3. In a machine, a movable member, a stem secured thereto, a, solenoid having an armature, said armature being rigid with said stem, means constituting an electric circuit and including a pressure sensitive resistor stack to energize said, solenoid, means movable in response to movements of said member .to'intermittently compress and release said stack whereby said stem and movable member may be moved in one direction when the stack is compressed and other means to move said member in the opposite direction when the stack pressure is released, said other means comprising a second solenoid operable upon said stem and a second stack, said stack compressing means compressing the second stack when its pressure is released from the first stack, said 1 stack compressing means comprising a lever and

Referenced by
Citing PatentFiling datePublication dateApplicantTitle
US2596943 *Mar 13, 1946May 13, 1952Milton Roy CoProportional feed system
US2634687 *Mar 11, 1949Apr 14, 1953Carter Carburetor CorpPump device
US2638849 *Jan 29, 1947May 19, 1953Motorola IncPump
US2754436 *Jan 11, 1952Jul 10, 1956Stewart Warner CorpElectromagnetic operated fuel pump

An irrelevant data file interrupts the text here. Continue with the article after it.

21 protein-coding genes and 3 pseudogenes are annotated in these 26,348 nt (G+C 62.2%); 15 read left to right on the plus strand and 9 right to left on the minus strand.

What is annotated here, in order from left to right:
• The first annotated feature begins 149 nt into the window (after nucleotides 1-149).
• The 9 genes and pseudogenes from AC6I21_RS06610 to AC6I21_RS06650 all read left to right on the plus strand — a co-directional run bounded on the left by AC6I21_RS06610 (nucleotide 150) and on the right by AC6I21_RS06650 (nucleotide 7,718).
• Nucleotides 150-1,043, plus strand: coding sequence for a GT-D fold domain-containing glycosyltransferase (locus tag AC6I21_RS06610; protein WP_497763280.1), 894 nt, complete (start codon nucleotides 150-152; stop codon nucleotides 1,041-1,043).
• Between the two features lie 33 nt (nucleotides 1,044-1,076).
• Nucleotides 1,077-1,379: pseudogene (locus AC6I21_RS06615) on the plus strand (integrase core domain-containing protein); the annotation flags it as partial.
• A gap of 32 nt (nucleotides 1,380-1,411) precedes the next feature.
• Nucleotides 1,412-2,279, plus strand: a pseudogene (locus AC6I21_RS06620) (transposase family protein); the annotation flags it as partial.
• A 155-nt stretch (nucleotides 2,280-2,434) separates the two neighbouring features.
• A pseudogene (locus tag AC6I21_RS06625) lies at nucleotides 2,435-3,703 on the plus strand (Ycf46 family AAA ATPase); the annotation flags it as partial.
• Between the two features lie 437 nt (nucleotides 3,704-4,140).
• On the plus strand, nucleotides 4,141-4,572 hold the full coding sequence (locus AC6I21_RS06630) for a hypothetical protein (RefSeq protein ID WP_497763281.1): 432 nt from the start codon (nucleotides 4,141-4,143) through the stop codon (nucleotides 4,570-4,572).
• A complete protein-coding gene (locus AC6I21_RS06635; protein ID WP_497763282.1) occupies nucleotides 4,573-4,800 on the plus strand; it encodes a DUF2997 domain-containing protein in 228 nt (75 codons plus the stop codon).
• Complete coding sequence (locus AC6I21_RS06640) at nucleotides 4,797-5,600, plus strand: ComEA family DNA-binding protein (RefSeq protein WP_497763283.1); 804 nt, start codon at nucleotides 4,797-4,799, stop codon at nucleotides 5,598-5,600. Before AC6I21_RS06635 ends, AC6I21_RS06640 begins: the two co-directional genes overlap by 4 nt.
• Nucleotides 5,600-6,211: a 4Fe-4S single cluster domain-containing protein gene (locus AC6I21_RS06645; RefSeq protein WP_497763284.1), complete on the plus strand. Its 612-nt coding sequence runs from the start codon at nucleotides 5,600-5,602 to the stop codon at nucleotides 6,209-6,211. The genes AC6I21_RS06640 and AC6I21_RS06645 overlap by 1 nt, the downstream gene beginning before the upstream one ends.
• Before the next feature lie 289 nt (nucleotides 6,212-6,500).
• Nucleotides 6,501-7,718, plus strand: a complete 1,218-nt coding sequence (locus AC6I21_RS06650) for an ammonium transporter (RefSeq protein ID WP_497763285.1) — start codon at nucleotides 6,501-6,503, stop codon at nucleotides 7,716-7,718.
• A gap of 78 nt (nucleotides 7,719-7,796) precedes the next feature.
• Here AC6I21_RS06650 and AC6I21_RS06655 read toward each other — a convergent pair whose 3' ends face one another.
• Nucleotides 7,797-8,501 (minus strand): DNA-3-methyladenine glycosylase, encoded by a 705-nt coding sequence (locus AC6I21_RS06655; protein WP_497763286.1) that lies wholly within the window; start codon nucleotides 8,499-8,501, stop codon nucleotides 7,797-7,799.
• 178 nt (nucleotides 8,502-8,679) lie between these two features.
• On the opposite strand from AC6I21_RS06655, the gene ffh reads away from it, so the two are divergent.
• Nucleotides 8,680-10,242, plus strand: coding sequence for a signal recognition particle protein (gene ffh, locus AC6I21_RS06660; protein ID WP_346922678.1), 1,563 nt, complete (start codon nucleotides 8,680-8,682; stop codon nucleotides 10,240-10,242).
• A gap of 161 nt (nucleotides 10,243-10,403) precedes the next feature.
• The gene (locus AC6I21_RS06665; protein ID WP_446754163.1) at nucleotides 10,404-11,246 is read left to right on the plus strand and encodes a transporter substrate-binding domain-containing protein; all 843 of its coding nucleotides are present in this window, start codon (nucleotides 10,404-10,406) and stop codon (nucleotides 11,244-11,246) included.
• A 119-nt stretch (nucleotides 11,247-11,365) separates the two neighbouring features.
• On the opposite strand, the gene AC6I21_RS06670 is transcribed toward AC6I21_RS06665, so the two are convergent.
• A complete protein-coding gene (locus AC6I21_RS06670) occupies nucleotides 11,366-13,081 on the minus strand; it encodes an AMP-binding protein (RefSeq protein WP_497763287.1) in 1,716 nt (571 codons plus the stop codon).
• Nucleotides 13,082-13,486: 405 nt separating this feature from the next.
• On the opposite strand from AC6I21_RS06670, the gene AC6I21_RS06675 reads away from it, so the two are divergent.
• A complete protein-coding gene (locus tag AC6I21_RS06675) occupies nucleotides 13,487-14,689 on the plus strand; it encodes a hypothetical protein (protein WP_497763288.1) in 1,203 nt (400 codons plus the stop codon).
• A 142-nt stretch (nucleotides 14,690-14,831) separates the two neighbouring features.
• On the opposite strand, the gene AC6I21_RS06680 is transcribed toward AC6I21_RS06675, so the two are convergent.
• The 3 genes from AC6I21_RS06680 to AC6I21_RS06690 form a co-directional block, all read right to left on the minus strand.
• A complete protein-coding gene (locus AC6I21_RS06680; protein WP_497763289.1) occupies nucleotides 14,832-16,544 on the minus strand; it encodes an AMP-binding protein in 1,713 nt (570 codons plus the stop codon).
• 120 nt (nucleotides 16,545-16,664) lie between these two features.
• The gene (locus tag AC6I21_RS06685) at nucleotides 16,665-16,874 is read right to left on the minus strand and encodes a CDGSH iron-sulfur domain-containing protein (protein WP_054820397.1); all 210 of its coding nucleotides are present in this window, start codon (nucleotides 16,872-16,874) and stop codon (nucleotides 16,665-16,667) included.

US2933051 *Apr 25, 1956Apr 19, 1960Ohio Commw Eng CoMethod and apparatus for pumping
US4606942 *Dec 21, 1984Aug 19, 1986Adolph Coors CompanySpray coating apparatus
US4833298 *Nov 19, 1987May 23, 1989Black & Decker Inc.Wallpaper steamer
US4835364 *Nov 19, 1987May 30, 1989Black & Decker Inc.Wallpaper steamer
US4843215 *Nov 19, 1987Jun 27, 1989Black & Decker Inc.Wallpaper steamer
US4851642 *Nov 19, 1987Jul 25, 1989Black & Decker Inc.Wallpaper steamer
US4855568 *Nov 19, 1987Aug 8, 1989Black & Decker Inc.Wallpaper steamer
US4857703 *Nov 19, 1987Aug 15, 1989Black & Decker Inc.Steam generator
US4874299 *Jun 6, 1988Oct 17, 1989Life Loc, Inc.High precision pump
US4913180 *Nov 3, 1988Apr 3, 1990Bahm, Inc.Control system and method for chemical injectors
US5676531 *Mar 21, 1996Oct 14, 1997Pulsafeeder, Inc.Autoclavable pump head assembly
US8826646 *Apr 2, 2010Sep 9, 2014Robert Bosch GmbhFluid delivery device
US20100251715 *Apr 2, 2010Oct 7, 2010Waletzek ChristophFluid delivery device
Classifications
U.S. Classification310/34, 310/30, 417/413.1
International ClassificationF04B43/04, F02M37/08, F02M59/14
Cooperative ClassificationF02M37/08, F02M59/14, F02M2700/1323, F04B43/04
European ClassificationF02M37/08, F02M59/14, F04B43/04